‘Never talk to strangers’ they said.
How deep does that behaviour sit? How strong is that sentiment? When do seeds like that change once you leave your childhood and make your way through this thing called ‘growed-upness’.
One of the latest developments in my life over the last few years has been the conscious embracing of strangers. Not literally of course. I have absolutely no restraining orders against me, as far as I know.
Actively making the decision to reach out and make connections has helped gain the validation and positive feedback I didn’t know I needed to progress to the next level of whatever I was doing at whatever time I was doing it.
The absence of a ‘traditional mentor model’ in my life meant I would run in circles around my mind without a pre-determined destination. The easiest option was always to keep running in loops, whilst knowing I had the safety of my day job to retreat back into. Back in my 9 to 5 days as an employee of a big publishing company I was assigned defined tasks by my editor. If I didn’t fulfil them to the best of my ability, I wouldn’t stick around very long. It was simple, basic maths. Do the work, keep your job.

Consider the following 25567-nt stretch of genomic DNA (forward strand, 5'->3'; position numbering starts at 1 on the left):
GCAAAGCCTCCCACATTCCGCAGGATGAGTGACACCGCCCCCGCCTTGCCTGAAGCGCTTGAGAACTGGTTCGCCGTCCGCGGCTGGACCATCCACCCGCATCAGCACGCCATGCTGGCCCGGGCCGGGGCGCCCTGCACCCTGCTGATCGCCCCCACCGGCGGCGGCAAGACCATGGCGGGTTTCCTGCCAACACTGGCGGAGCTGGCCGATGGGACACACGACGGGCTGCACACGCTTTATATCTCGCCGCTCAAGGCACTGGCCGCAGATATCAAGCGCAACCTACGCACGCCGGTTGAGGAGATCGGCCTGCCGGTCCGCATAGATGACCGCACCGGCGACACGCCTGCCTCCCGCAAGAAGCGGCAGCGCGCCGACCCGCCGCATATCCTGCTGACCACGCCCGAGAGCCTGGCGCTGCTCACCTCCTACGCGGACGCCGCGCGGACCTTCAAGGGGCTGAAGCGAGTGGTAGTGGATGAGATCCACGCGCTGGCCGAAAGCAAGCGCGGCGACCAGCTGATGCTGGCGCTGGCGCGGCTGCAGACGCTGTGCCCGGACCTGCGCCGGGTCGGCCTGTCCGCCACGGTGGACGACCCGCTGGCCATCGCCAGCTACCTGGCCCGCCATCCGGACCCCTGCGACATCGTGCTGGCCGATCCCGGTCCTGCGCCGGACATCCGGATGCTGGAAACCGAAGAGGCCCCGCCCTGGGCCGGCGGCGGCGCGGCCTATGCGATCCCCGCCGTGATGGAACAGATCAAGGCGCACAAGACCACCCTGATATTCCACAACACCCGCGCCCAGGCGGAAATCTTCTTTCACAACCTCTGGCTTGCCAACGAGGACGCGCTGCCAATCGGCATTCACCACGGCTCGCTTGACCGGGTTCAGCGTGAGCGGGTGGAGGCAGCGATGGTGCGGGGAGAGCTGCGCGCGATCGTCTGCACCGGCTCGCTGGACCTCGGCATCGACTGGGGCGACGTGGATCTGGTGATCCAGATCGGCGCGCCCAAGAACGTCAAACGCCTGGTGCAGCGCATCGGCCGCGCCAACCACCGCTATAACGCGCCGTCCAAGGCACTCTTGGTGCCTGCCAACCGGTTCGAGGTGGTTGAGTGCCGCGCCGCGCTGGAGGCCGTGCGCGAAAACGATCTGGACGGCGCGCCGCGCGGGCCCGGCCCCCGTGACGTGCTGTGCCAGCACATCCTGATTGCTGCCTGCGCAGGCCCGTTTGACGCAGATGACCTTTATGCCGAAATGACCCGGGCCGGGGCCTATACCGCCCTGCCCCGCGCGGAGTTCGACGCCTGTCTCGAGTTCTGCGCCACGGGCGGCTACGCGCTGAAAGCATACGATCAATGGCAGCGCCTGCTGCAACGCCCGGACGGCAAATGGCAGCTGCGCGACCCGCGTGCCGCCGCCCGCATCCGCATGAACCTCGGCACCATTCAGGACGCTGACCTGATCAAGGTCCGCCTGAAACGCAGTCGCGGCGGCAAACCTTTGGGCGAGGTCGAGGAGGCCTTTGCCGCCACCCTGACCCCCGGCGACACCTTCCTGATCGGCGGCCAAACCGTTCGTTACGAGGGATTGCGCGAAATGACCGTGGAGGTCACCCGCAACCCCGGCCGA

Being safe is appealing. Having a salary coming in every month guaranteed is appealing. Knowing a consistent group of people, socialising with them, developing friendships with them, is also appealing. These people have your back – as long as you’re in your job.
It’s about genuine connection – not the social media induced friend culture we’ve had thrust upon us over the last 15 years
So what happens if your bubble disintegrates – perhaps by leaving your job or being made redundant? Where is the safety net of support? Your work friends and colleagues? Probably with their own heads down trying to stay safe in their own jobs.
Seeking out strangers
While I was working in the magazine industry I was also following my passion for film. I would host independent film events, with DJs, as well as running a mobile film festival which travelled to Cannes every year showing short from the back of a van.
I inevitably met new strangers without really trying. In a way I was building a community around me of creators in film and animation.
This was the first taste of meeting strangers randomly for the first time. People would approach me while I was behind the DJ booth and we would shout across to each other above the hum of the night.
There was a unity between similar souls, all out for the same goal – to get their films out there, films they had spent so much time and passion creating. It was then I realised I enjoyed meeting people in all their shapes and sizes. Strangers one and all.
The world is full of beautiful people, each one uniquely different for so many reasons
Recognising the need and desire to meet new people from outside my business or friendship group hatched an idea a few years ago – if I lacked mentors then maybe other people did too. I didn’t have cash to spend on private coaching sessions – nor did many other people I knew.